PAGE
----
DEC issues final management plan for Saranac Lake Wild Forest
Weller Pond gets speed limit; 60 campsites to close
RAY BROOK — The state Department of Environmental Conservation has finalized its plan for about 75,000 acres in and around the Tri-Lakes area after nearly two decades in the works.
The unit management plan for the Saranac Lakes Wild Forest includes dozens of miles of new trails, the closure and opening of dozens of backcountry campsites, and speed and motor limitations on some bodies of water.
Released in 2017, the UMP has now been finalized after both DEC and state Adirondack Park Agency public comment periods. The SLWF encompasses much of the Saranac Lake, Tupper Lake and Lake Placid area, and will determine how and where people recreate.
Wild Forest areas are less restrictive than those classified as wilderness, allowing some motorized and mechanical recreation and structures.
The plan calls for 38 miles of new trails, including several connections to the Remsen-Lake Placid Travel Corridor. Thirty-five miles of the new trails will be open to mountain biking. The DEC also plans to leave more than 7,000 acres near Ampersand Mountain trail-less, which the department says will be a boon to hunters and wildlife.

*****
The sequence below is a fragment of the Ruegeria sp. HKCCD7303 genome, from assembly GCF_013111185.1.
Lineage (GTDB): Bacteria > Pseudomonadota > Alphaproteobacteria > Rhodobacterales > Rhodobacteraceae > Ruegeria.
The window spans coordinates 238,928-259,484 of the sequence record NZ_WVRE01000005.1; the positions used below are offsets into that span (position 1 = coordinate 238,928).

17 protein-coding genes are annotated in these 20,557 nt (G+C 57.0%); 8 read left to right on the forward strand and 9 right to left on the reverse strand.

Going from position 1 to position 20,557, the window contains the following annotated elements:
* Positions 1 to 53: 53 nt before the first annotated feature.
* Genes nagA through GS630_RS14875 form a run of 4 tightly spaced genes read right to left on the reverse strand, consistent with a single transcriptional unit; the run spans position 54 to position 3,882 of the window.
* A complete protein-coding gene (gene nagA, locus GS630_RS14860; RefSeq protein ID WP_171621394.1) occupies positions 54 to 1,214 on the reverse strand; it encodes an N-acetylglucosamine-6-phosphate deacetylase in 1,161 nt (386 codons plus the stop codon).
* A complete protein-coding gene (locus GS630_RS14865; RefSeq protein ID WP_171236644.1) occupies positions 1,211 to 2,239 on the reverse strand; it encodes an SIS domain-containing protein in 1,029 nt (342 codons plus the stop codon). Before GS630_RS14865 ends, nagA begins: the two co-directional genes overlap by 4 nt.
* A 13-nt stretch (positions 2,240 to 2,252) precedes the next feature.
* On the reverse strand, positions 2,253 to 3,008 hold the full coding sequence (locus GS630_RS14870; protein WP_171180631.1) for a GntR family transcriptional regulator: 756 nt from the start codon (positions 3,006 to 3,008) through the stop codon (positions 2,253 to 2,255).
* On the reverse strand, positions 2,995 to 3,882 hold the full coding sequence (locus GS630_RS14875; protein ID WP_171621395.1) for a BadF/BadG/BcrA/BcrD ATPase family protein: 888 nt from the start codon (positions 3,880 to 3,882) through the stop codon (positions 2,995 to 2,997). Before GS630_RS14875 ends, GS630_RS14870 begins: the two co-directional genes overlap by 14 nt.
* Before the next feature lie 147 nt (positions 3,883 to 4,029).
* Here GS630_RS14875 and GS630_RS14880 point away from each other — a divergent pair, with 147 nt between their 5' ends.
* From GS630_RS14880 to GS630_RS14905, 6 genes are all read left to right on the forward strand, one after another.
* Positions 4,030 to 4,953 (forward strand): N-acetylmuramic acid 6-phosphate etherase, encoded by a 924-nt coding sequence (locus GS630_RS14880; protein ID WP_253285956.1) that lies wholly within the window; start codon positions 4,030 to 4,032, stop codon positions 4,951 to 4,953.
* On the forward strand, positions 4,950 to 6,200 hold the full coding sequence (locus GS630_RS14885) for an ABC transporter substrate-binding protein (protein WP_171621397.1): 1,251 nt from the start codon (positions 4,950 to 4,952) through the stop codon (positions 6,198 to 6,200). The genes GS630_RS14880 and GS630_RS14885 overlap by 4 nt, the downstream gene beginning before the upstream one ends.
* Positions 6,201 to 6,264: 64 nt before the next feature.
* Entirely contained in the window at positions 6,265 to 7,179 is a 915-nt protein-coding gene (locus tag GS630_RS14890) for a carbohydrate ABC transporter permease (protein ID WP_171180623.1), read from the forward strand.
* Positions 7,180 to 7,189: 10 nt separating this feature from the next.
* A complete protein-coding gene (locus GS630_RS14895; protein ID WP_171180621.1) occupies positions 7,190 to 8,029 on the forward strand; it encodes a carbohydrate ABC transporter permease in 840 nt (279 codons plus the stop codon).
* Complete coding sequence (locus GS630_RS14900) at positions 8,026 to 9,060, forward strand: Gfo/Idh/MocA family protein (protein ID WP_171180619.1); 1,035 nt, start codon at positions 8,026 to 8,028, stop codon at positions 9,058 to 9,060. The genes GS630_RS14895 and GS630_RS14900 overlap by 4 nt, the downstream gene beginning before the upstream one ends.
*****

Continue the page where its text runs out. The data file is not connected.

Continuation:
Last summer, there was a “canoe-in” protest in an effort to get Weller Pond — off of Middle Saranac Lake — to be motorless. Although the UMP does not keep the remote pond free of motors, there are some restrictions in place.
Weller and Little Weller ponds will have a 5 mph speed limit, while motors will be prohibited on Bear and Bog ponds, each of which provide access to the St. Regis Canoe Area. Follensby Clear, Polliwog, Middle, Green, East Pine and Horseshoe ponds will each have a 15-horsepower limit imposed, and all other restrictions currently in place will continue.
One of the biggest aspects of the UMP is the changes it will bring to popular backcountry camping spots. The UMP calls for a quarter-mile separation of backcountry campsites — those sites that are not part of a DEC campground — which will result in the moving of many sites, although the plan will only result in a net loss of one campsite.
Due to the quarter-mile restriction — which is outlined in the Adirondack Park State Land Master Plan, along with a new primitive campsite guidance under consideration by the DEC — the DEC will close 10 sites at Follensby Clear Pond, three at Hoel Pond and six at Little Green Pond. Sites will be added at Coreys Road, Forest Home Road, Rollins Pond and Upper Saranac Lake.
The changes mean that 60 sites will be closed, while 59 will be opened. This will result in a total of 169 backcountry campsites within the SLWF.
Fourteen campsites on Middle Saranac Lake and Weller Pond — which are part of the DEC-run Saranac Islands Campground — will be relocated, and up to four new sites will be constructed.